Saturday, March 1, 2014

The Taj is Indian..or is it?

Symbols are very important, often they help define a nation. The students make a convincing case that the Taj is "Pakistani," they make an even more convincing case that studying history is important.



Yet, in a class of undergraduate students at one of Pakistan’s best universities, precisely this question was animatedly debated during a session on Pakistan’s history, with some students stating that the Taj was part of Pakistan’s history, and others implying that it was ‘Pakistani’. These students had all taken a course in Pakistan Studies prior to starting their undergraduate degree...

Pakistani history has been a contentious topic where different sets of narratives give differing accounts of what Pakistani history is and, hence, how one imagines Pakistan. Given the eventual partition of British India and the creation of Pakistan, some historians have claimed that Pakistan was ‘created’ in 712 AD when an Arab invader came to what is now part of Pakistan.

Hence, if the history of Pakistan is the history of Muslims in India, and just as Mohammad bin Qasim can become part of a certain legacy and heritage and can be caricatured as the ‘first Pakistani’, so too can the Taj as ‘being’ Pakistani. Pakistani history and a history of Pakistan’s people and their land, become two conflicting narratives.

As a consequence, ‘Pakistani’ history, ignores the history of the people who live in what was Pakistan (West and East) and what is left of it. Mohenjodaro, Harappa, and the history of the people of Pakistan is dominated by a north Indian (largely Hindustani) Muslim history, and that too only of kings and their courts.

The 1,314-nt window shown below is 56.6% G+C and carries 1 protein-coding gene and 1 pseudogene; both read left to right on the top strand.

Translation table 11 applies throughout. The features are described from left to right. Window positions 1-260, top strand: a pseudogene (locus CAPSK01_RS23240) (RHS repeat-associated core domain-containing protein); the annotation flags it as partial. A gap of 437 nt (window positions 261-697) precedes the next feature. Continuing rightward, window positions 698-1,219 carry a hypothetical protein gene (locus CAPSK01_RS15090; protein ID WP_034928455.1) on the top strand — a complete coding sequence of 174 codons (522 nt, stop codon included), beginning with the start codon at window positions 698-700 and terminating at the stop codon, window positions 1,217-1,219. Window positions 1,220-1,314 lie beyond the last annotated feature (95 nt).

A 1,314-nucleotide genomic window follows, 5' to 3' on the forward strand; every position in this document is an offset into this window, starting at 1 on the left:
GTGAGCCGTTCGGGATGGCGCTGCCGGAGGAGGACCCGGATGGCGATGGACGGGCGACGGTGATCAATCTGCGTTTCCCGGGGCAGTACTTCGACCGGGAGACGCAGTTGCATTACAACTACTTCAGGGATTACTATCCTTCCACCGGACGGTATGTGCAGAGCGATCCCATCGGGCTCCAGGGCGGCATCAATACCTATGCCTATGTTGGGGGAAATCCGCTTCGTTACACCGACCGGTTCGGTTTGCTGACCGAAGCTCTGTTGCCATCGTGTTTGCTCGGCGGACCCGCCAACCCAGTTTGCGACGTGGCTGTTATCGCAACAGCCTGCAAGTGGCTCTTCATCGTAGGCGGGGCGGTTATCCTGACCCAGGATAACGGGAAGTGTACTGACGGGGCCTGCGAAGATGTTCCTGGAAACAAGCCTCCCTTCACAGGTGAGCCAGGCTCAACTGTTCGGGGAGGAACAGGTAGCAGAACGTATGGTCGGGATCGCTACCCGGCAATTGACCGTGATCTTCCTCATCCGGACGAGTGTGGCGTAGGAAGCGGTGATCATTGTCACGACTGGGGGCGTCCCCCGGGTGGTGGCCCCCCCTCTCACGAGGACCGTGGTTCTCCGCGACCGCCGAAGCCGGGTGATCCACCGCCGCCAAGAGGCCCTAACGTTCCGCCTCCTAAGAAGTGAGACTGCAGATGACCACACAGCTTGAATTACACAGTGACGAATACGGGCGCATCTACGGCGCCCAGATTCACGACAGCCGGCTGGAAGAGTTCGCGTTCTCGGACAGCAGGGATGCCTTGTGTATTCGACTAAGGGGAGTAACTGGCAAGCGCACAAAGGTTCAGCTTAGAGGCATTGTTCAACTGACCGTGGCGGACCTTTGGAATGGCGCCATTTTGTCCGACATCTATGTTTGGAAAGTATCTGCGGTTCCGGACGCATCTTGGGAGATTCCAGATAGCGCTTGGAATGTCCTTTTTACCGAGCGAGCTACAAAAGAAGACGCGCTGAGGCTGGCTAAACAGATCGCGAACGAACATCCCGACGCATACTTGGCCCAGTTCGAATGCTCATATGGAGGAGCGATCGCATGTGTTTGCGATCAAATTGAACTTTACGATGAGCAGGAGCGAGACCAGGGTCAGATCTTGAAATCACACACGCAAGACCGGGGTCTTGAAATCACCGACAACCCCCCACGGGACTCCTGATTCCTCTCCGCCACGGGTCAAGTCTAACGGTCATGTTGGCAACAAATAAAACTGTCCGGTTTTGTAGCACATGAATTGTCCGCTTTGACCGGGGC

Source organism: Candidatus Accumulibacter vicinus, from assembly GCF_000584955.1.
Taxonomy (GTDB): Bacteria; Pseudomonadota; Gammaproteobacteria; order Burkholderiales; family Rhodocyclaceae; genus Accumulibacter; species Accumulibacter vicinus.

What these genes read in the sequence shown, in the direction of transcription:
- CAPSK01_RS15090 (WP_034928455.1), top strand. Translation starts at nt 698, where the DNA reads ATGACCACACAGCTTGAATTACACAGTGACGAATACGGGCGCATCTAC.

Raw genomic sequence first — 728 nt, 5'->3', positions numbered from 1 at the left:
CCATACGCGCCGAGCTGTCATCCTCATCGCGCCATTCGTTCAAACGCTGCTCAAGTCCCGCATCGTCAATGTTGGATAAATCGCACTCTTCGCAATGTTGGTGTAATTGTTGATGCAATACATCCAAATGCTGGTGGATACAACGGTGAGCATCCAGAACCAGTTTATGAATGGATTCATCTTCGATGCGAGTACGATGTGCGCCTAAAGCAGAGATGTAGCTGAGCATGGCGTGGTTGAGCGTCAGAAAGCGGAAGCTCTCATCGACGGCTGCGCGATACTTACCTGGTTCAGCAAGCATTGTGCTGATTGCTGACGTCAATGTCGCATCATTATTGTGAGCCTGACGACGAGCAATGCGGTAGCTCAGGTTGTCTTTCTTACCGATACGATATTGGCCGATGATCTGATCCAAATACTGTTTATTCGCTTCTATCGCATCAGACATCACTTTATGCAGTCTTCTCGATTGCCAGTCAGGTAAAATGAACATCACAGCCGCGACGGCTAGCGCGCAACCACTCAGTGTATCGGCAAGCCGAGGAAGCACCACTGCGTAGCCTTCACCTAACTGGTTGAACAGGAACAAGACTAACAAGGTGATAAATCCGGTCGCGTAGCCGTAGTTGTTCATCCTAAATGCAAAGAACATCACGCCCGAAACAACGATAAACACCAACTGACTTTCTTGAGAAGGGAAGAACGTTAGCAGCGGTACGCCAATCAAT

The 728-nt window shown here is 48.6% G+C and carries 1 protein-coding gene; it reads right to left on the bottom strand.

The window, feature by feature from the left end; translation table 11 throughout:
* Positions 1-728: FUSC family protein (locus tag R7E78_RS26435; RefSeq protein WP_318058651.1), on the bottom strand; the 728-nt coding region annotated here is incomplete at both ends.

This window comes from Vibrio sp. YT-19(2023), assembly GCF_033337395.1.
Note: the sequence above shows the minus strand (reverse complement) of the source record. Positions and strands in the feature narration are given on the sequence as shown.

In the most ingenious and creative recent book to be published on Pakistan’s emergence as a political idea, historian Faisal Devji in his Muslim Zion raises some fascinating and sophisticated arguments which complicate any simplistic notion of what passes as Pakistani history.

His book is a highly nuanced and multilayered understanding of the ideas which led to the justification and creation of Pakistan, and while many of Devji’s conceptualisations need to be contested, for our purposes his statement that Pakistan’s history lies outside its borders, gives rise to some of the problems of imagining a history of Pakistan described here, and allows some to claim the Taj Mahal as ‘Pakistani’.

Moreover, if this claim that Pakistan’s history lies ‘outside its borders’ is valid, and indeed in many critical ways this is certainly the case, it also implies, that the country which came into being called Pakistan, in this hegemonic notion of history, really has no history of its own. The so-called ‘freedom movement’ was fought in a foreign land, the land of the Taj Mahal, not the land of the people who inherited a country called Pakistan where their ancestors had lived for millennia.
 


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